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5 Valentine’s Day Activities for Middle School ELA

Valentine’s Day is an opportunity to celebrate love, kindness, and friendship. With love being the focus of so much great literature, this holiday naturally lends itself well to the English Language Arts classroom. There are lots of high-interest ways to combine curriculum with creative Valentine’s Day activities to engage your middle school ELA students without sacrificing content. Here are five of my favorite Valentine’s Day activities that you can easily implement in your classroom right away.

1. Write a Break-Up Letter

The first Valentine’s Day activity I want to suggest involves getting your students to write a break-up letter or text message. For this activity, your students will develop two fictional characters whose relationship is coming to an end. They will write out detailed information on their personalities, how they met, and what their relationship is like, for example. Crucially, they will also develop a reason for the breakup and decide who, of the two characters, wants out. Then, students will create an outline of the break-up letter (or text message) before composing a final good copy!

To really make the most of this activity, I like to begin with a class discussion on what makes for a strong break-up letter. You can get students to discuss their thoughts in groups for this, and you can share your own thoughts with them as well. I like to tell students to be upfront about the intention to break up in their messages. I also encourage them to be specific about why they feel it is best that the relationship come to an end. This heartbroken fictional character deserves honesty at the very least!

I discuss this activity in more detail in another post. Click here to read that now!

Writing a Break Up Letter Valentines Activities

2. Editing Cupid’s Social Media

Let’s be honest, it can be difficult to get middle school ELA students excited about grammar. This year, try using the spirit of Valentine’s Day to spark your students’ love for fixing writing errors—even if this love only lasts one day!

For the Editing Cupid’s Social Media activity, your students will read Cupid’s social media posts, find the errors, correct them, and then provide reasons for their corrections. Below are four different ways that you can use this activity with your students.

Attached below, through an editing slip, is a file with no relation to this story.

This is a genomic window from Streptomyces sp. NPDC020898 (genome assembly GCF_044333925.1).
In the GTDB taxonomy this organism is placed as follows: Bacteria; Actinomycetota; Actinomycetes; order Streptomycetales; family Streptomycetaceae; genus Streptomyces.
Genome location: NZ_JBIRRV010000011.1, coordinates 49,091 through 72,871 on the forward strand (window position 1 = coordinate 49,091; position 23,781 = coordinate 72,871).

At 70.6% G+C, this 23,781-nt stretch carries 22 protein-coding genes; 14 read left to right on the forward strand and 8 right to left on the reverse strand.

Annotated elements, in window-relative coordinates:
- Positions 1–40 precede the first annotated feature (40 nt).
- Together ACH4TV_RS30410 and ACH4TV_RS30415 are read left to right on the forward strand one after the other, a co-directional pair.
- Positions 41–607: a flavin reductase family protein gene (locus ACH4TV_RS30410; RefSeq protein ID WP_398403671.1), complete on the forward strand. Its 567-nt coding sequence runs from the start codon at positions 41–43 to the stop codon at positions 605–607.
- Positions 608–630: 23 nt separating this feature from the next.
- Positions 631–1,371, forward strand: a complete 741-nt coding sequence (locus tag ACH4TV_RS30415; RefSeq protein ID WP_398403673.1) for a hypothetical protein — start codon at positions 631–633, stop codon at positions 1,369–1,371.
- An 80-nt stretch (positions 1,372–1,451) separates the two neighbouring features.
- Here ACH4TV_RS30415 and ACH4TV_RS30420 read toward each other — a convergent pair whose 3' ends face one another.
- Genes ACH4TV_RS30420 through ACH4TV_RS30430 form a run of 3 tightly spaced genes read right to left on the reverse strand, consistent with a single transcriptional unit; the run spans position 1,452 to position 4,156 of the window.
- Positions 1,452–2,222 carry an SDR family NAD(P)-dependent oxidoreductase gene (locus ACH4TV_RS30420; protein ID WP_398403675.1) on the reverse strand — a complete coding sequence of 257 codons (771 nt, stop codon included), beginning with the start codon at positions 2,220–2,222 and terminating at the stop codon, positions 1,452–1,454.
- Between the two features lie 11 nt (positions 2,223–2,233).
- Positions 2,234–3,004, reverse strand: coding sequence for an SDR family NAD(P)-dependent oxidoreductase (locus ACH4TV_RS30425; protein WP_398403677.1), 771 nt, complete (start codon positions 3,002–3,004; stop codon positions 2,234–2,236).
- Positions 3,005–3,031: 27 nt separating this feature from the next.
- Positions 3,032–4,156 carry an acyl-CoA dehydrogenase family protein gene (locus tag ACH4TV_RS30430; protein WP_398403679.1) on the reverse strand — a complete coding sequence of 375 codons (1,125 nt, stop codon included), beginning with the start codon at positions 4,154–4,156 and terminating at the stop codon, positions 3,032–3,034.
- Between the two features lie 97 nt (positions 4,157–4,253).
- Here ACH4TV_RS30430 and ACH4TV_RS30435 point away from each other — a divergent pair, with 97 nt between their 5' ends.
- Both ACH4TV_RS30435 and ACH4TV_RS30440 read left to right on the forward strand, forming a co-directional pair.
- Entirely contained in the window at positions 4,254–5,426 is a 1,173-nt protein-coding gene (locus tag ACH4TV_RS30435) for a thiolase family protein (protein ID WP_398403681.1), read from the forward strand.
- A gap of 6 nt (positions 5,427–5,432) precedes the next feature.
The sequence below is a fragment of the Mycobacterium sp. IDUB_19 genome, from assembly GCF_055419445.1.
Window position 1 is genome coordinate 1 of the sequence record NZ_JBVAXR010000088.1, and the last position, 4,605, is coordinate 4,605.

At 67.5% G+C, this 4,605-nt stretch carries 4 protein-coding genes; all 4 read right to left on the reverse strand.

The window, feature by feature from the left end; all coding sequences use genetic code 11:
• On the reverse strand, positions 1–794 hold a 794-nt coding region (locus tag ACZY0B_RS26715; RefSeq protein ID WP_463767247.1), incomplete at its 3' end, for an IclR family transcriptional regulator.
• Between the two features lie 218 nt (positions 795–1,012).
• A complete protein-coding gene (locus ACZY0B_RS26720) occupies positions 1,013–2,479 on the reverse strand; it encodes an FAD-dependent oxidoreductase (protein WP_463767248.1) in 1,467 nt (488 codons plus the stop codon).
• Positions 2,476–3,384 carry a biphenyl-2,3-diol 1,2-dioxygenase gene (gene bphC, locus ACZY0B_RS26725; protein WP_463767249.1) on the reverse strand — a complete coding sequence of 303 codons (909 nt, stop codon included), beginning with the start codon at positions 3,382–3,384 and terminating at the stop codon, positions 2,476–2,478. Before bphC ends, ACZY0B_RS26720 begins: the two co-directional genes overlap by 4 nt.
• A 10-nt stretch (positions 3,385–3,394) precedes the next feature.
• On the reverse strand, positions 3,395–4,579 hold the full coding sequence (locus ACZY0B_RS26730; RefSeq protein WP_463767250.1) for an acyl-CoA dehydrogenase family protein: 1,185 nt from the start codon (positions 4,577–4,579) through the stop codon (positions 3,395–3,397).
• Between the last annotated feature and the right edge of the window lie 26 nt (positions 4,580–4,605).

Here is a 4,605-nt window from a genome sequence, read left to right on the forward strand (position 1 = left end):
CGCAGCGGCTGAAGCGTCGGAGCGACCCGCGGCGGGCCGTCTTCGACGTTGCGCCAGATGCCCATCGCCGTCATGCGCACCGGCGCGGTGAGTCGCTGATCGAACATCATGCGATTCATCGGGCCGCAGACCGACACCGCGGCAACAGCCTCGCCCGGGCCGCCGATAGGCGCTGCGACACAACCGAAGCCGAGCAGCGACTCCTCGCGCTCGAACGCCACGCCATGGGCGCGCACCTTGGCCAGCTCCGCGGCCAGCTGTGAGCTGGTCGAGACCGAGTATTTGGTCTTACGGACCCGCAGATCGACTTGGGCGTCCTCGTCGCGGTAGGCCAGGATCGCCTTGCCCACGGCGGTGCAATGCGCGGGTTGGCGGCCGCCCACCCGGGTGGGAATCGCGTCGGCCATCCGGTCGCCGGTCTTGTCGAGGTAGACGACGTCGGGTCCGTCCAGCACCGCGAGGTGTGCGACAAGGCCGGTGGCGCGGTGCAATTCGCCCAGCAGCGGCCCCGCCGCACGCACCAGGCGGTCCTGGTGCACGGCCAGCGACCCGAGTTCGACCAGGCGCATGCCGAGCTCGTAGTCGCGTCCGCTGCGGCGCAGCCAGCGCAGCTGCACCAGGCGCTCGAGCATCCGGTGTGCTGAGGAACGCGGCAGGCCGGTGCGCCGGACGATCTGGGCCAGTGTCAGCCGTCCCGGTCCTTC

1. Valentine’s Day Social Media Edit Of The Day: Introduce one post to your class each day for the 14 days leading up to Valentine’s Day. Everyone gets a copy of the post and makes the edits and reasoning on their own (or you can do it in groups or pairs). Then you go over the update together as a class and come to a consensus.
  2. Valentine’s Day Writing Centers: Include a packet of the posts (as task cards) at a writing center where students can choose which ones to work on. Edits can be made in their writing notebook rather than on the sheet (so you don’t have to make tons of copies). You can also make an answer key booklet for them to use after they are done!
  3. Pair Work: Give each pair of students a Valentine’s Day status update task card and have them complete it together. Then each pair can present it to the class and share what edits they made. The class can give further suggestions.
  4. Group Work: Give a group of three or four students a Valentine’s Day status task card and have them come to an agreement about the edits to make and the rewritten sentence. The group can present it to the class when they are finished.

Valentines Day Grammar Activities

3. Valentine’s Day Around the World

Did you know that in South Korea, the fourteenth day of every month marks an unofficial love-related holiday? Or that on February 14, it is often the men who traditionally receive Valentine’s Day chocolate from women?

South Korea’s Valentine’s Day traditions are fascinating and so are other celebrations of love around the world. The Qixi Festival in China, Dragobete in Romania, and Dia dos Namorado in Brazil are all examples of other love-themed holidays that are absolutely worth learning about!

One of my favorite Valentine’s Day activities to do with middle school ELA students is to learn different Valentine’s Day traditions around the world. I like to focus on these four countries in particular: South Korea, China, Romania, and Brazil. What I do is give students nonfiction articles that explain Valentine’s traditions, practices, and customs of different countries around the world. Then, I have them answer comprehension-based questions.

This activity can be done in groups or independently, but it also lends itself well to the jigsaw method. To do this, put students in groups of 4 and make each of them responsible for one of those four countries’ traditions. Then, as a group, they can piece together their knowledge (like a jigsaw puzzle) to get a bigger picture of the different Valentine’s Day traditions around the world.